So, last week, bunny_hugger and I went to Pinburgh, the biggest competitive pinball event of the year. And this happened.
Me and bunny_hugger showing off our medallions, prizes for having perfect rounds at Pinburgh. She got hers first. This smiling face is the same look I have in every photograph, which inspired one of our friends this weekend to say he hopes to someday enjoy something as much as I enjoy everything. The odd glossy squares around them are the plastic baggies they were somehow stapled into and that we've since ripped off them.
In the first round of the second day of competition, bunny_hugger had a perfect round. Four games, one from each major era of pinball, in which she beat all the competitors. She'll try to disparage her achievement, as she had a three-person group rather than the full four-person group. But she shouldn't. A perfect round in Pinburgh is a fantastic event, something not everyone can do. AJH, one of Michigan's top people, envied her; he's never gotten a perfect round and ends up quivering with nerves when he realizes he's near one.
And then two rounds after that, I had a perfect round too.
If that weren't amazing enough, then, this also happened.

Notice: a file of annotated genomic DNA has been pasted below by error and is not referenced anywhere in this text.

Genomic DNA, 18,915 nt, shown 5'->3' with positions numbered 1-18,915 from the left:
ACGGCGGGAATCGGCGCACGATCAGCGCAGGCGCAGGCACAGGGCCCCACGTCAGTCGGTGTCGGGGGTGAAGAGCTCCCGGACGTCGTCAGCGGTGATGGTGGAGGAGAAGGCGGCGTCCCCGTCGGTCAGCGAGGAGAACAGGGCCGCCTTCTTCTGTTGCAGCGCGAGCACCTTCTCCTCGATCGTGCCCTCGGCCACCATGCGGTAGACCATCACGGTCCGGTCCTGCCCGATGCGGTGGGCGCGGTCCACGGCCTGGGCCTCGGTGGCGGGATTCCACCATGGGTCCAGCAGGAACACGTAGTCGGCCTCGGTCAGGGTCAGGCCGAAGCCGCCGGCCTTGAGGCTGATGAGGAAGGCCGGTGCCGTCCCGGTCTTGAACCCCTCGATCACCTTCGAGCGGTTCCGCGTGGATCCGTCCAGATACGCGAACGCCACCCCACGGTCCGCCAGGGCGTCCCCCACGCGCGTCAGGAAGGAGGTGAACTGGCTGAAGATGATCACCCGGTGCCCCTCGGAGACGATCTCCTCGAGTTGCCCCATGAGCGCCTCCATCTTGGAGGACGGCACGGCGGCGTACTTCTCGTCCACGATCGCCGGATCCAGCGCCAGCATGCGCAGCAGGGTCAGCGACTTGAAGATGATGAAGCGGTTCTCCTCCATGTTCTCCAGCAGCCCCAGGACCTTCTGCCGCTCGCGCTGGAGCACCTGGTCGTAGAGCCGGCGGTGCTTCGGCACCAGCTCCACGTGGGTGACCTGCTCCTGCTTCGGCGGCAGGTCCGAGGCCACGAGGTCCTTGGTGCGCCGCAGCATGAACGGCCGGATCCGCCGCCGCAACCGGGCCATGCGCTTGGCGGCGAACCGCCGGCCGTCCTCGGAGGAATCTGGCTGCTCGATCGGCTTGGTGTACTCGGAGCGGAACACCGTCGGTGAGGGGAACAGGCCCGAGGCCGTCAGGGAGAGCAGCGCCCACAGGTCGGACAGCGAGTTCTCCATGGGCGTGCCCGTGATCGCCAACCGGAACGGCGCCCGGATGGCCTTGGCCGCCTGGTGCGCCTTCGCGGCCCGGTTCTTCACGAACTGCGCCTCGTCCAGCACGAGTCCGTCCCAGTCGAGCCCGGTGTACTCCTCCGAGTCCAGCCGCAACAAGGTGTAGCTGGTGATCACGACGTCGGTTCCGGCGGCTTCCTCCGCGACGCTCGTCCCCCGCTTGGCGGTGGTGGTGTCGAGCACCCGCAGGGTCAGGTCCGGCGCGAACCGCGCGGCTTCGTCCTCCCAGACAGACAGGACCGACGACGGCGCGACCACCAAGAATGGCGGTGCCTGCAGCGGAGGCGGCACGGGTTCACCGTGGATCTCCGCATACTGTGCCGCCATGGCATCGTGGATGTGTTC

The medals I took home from Pinburgh for 2017. The larger, Division D medallion, shows the reverse because that's the one that says which event and division it was. The obverse reads ``ReplayFX 2017'' --- the convention the contest was held under --- with a spiral pattern behind.
With an hilarious postscript. After the Pinburgh results were out, a debate thread burst out on pinball discussion center TiltForums. The argument: there were too many ringers in the D division, people who'd deliberately played below their ability the first day (when sorting was done) to outclass people in the playoffs. bunny_hugger worried that someone might be thinking of me as, not to brag, I dominated the bottommost division. I think that's unlikely. Nobody outside Michigan Pinball has the faintest idea who I am or what my playing level could plausibly be. And everyone inside Michigan Pinball knows of the New Year's Eve 2015/2016 tournament --- many of them where there --- and that I couldn't possibly sandbag. But it's flattering to imagine people on the Internet saying I'm obviously better than what I showed.
So my achievement in being second-best among the lowest division at Pinburgh is why I'm about to jump out of chronological sequence and postpone recounting our anniversary holiday, fantastic as that was. Something really big has come up.
Trivia: A Chinese scholar in 1637 wrote that coal was an unsurpassed fuel for cooking all dishes except bean curds, which would become bitter over a coal fire. Source: Coal: A Human History, Barbara Freese.
Currently Reading: Sabrina The Teenage Witch: Complete Collection, Volume 1, Editor Victor Gorelick.
PS: The Summer 2017 Mathematics A To Z: Benford's Law, which might help you commit the white-collar crime spree of your dreams!